NEW YORK Hilton Worldwide (formerly Hilton Hotels Corp.) has launched a new corporate identity, including a new corporate name and logo. The new name, Hilton Worldwide, is intended to emphasize the unification of the hotelier’s stable of brands as well as its global reach.
Its new identity is part of an effort to further reunite the company’s holdings since its international business returned to Hilton ownership in 2006 after being sold in the late 1960s. The name Hilton Hotels Corp. belonged to the U.S. entity, so Hilton Worldwide represents a wholly new brand for both parts of the company’s business.
A new logo is meant to evoke both a sense of the company’s history and future.“We wanted it to have a modern look and feel, but also give a nod to the past,” said Paul Brown, president, global brands and commercial services for Hilton.
Part of the ‘H’ is derived from the ’70s Hilton Hotel logo. It also has the look of a bridge, implying a connection between the old and new, said Brown. “Platinum and gold signify what we want to be projecting as a corporate identity — the professionalism associated with the company but also the richness of the past.” Hilton worked with the brand consultants Landor Associates in developing the new identity.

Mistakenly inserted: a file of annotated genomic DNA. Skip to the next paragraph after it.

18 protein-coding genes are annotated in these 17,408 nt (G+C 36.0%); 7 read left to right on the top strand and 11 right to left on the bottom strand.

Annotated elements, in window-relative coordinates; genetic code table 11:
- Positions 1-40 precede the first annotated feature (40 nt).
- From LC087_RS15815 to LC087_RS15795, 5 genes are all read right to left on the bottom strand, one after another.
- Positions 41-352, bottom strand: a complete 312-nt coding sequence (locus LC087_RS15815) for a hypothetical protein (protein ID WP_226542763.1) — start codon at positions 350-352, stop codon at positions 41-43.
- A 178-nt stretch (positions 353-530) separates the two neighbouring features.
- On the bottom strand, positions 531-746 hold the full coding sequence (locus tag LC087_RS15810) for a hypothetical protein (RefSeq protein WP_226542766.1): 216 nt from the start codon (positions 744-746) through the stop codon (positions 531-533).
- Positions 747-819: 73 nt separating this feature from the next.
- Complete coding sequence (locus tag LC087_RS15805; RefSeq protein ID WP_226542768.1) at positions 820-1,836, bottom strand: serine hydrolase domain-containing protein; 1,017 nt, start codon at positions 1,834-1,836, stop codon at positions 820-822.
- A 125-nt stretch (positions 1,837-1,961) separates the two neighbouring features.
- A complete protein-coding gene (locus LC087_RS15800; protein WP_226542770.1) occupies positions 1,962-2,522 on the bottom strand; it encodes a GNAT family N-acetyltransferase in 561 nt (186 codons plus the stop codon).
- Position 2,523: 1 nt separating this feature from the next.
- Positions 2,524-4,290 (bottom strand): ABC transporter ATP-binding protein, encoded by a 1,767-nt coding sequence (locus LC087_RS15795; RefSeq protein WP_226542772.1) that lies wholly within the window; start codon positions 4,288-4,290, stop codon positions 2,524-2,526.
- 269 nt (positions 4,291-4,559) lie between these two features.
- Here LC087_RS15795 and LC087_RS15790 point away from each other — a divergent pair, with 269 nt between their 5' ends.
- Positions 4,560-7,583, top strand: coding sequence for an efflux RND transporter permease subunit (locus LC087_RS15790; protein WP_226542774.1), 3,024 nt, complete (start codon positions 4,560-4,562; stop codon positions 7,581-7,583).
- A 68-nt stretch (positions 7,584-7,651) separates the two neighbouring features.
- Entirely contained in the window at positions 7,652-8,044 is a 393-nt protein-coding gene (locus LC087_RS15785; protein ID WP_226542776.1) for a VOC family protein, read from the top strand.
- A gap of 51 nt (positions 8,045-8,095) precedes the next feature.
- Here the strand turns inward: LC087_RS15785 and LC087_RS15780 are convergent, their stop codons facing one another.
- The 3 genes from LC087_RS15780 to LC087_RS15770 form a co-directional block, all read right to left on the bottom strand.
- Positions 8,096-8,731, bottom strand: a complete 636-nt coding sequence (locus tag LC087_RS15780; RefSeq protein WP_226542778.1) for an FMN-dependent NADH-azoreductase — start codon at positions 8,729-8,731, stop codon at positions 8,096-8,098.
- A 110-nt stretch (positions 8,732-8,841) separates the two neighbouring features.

While Hilton’s individual hotel brands will remain unchanged, the new look will be used in business-to-business communications and the travel trade, and it will be used for the Hilton HHonors loyalty program.
The new corporate identity will be promoted via HHonors ads planned for next year. “[The HHonors brand] is one that we have been the least ambitious about spending money on marketing as a brand, and that is one of the reasons for this change,” said Brown. “An advantage that we believe Hilton Worldwide has had is that we have built very distinct consumer brands, and that is critically important that we keep those as distinct brands. However we want to make sure that the linkage to the HHonors program is clear to the customers that care about that.”
The majority of consumer-facing efforts will be done through the individual hotel brands rather than the corporate brand. Hilton spent $103 million on advertising in 2008, and has spent $36 million over the first six months of this year, per Nielsen.
This has been a busy year for Hilton. The company launched the Home2 Suites extended stay brand this past January, and according to Brown it has exceeded expectations. There have been 40 applications for franchisees approved and 25 in the pipeline, with the first property to be launched in June of 2010.
“We have taken a very clear stance to making the design of the rooms extremely economical — it uses very little land, and it is also in the sweet spot from a financing standpoint where the total cost of the building is within what people are able to get financing for today,” said Brown.
The future remains unclear for Hilton’s upscale Denizen brand, which was put on hold after a lawsuit from Starwood Hotels & Resorts Worldwide was filed earlier this year. Brown said that, “we are committed to launching a brand in the lifestyle space, but what that brand is obviously to be determined at this point.”